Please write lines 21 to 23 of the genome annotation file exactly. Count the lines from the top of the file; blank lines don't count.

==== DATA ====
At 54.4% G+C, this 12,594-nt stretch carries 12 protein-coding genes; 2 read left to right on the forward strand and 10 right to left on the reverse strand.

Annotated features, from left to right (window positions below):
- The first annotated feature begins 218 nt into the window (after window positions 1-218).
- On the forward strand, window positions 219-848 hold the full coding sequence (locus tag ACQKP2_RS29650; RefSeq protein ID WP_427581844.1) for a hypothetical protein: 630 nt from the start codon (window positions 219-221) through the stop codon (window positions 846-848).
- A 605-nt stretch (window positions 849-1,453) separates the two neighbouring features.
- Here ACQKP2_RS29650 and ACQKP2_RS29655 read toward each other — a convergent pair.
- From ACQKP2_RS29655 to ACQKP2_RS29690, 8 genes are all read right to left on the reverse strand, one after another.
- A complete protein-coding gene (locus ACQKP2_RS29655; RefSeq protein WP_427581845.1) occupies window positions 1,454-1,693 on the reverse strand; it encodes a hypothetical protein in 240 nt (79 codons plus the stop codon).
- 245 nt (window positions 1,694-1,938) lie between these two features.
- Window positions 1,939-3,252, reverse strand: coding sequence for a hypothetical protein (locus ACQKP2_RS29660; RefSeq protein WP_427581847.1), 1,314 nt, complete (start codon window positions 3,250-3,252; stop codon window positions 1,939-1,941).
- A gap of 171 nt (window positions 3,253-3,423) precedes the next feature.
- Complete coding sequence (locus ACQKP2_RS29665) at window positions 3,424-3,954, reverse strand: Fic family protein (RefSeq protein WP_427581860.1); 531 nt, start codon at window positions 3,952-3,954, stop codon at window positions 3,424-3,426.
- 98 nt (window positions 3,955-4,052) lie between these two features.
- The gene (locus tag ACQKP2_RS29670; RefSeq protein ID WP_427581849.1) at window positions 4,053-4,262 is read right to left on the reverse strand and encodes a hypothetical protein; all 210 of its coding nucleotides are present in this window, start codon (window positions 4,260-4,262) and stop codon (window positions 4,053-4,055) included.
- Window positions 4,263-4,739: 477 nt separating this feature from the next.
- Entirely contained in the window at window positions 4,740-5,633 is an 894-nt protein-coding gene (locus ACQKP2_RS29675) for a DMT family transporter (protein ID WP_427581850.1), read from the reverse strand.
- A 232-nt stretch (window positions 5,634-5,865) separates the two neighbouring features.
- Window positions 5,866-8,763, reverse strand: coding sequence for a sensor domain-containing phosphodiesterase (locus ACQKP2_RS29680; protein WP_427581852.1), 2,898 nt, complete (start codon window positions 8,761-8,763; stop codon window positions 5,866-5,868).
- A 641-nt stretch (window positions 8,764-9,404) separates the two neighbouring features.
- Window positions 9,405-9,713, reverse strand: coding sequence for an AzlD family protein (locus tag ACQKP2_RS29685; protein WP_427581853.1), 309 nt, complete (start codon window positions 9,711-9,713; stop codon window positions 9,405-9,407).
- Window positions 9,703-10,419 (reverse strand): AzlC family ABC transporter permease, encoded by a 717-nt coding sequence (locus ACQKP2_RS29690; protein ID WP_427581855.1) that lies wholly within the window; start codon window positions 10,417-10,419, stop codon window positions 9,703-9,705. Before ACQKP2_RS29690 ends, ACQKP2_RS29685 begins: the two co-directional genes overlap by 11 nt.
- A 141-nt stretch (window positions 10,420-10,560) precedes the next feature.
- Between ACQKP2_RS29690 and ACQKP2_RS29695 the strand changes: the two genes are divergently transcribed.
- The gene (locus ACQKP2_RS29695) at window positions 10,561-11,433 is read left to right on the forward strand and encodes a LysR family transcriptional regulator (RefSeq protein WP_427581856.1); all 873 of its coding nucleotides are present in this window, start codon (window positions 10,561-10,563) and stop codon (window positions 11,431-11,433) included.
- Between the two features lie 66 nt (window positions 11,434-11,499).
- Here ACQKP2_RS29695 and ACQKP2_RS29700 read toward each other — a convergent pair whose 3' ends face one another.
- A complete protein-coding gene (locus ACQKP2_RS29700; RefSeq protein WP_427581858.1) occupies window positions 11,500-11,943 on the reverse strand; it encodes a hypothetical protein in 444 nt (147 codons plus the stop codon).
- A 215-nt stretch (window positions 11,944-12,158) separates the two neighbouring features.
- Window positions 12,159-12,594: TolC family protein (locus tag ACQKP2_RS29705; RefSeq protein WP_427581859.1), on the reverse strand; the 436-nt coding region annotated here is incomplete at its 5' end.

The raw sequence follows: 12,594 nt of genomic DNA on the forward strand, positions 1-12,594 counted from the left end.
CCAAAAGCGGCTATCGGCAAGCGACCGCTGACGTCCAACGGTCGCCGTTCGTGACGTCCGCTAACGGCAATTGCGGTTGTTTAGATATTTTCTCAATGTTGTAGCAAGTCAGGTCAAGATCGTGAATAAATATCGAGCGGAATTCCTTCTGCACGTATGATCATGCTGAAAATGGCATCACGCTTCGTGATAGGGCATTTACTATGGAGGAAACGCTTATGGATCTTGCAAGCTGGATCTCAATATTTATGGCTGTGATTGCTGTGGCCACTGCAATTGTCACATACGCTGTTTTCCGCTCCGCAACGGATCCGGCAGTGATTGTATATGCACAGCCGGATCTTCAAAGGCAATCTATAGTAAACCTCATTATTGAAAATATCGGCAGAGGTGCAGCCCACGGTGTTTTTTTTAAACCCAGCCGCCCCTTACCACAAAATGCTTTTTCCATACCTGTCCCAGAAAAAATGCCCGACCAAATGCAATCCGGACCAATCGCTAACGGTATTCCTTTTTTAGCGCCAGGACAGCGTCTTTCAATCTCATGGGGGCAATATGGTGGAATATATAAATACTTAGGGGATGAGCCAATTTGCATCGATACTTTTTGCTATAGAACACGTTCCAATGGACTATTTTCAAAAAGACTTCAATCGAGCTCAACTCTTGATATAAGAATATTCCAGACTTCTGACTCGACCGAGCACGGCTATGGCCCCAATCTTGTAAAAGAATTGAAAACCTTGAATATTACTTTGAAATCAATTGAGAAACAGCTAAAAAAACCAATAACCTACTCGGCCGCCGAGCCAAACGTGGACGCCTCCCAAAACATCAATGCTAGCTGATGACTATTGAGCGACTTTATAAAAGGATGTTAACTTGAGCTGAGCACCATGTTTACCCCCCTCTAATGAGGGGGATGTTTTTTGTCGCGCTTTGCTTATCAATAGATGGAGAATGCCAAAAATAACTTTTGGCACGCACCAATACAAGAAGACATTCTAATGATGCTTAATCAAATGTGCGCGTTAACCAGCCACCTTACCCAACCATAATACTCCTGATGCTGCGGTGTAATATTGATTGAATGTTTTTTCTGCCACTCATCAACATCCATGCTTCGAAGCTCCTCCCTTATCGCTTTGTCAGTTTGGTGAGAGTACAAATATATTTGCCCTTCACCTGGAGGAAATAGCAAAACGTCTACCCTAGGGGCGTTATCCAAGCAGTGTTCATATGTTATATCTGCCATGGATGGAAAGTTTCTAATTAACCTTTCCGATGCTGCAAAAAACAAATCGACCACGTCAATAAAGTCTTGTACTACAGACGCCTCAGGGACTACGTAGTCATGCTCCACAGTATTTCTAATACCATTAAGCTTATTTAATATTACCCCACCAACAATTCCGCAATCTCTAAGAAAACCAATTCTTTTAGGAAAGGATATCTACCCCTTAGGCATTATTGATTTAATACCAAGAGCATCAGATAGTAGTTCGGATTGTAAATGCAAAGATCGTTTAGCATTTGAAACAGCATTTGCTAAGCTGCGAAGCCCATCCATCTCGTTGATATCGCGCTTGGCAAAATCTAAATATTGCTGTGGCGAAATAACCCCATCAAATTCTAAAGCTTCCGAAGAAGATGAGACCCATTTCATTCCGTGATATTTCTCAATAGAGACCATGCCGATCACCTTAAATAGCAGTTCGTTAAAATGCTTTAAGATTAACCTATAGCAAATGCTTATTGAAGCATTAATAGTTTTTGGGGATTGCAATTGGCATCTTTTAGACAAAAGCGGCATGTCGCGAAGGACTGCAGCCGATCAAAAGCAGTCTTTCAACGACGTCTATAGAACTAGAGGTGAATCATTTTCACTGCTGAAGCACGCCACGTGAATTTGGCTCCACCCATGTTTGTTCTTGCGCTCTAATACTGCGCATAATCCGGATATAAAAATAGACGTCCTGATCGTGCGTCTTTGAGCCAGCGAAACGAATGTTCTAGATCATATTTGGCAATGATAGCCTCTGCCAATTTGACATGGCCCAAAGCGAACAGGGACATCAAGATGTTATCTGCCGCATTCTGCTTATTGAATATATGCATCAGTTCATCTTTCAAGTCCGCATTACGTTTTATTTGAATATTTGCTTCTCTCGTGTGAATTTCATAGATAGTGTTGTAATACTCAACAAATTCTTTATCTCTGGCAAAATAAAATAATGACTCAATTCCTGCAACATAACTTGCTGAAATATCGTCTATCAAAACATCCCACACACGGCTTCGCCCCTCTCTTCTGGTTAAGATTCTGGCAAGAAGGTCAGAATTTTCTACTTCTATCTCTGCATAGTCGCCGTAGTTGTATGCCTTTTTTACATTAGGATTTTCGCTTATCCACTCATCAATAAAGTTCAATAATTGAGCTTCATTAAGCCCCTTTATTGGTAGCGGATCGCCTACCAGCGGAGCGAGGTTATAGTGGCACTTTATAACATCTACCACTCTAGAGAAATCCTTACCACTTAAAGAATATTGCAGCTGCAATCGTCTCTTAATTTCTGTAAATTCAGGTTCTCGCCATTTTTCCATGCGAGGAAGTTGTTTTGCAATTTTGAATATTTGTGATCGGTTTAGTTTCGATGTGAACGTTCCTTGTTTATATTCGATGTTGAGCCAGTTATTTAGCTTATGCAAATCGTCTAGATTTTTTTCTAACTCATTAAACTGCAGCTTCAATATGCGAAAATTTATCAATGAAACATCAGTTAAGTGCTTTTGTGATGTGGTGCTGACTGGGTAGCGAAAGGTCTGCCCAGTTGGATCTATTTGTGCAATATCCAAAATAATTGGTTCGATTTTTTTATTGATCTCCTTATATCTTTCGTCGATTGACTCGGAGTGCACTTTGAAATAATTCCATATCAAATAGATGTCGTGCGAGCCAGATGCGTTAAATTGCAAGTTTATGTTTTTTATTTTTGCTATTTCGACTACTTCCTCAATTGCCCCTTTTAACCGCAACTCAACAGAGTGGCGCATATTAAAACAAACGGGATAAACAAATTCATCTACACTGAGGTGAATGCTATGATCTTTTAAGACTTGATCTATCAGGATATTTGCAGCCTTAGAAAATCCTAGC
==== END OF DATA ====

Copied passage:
- Window positions 9,703-10,419 (reverse strand): AzlC family ABC transporter permease, encoded by a 717-nt coding sequence (locus ACQKP2_RS29690; protein ID WP_427581855.1) that lies wholly within the window; start codon window positions 10,417-10,419, stop codon window positions 9,703-9,705. Before ACQKP2_RS29690 ends, ACQKP2_RS29685 begins: the two co-directional genes overlap by 11 nt.
- A 141-nt stretch (window positions 10,420-10,560) precedes the next feature.
- Between ACQKP2_RS29690 and ACQKP2_RS29695 the strand changes: the two genes are divergently transcribed.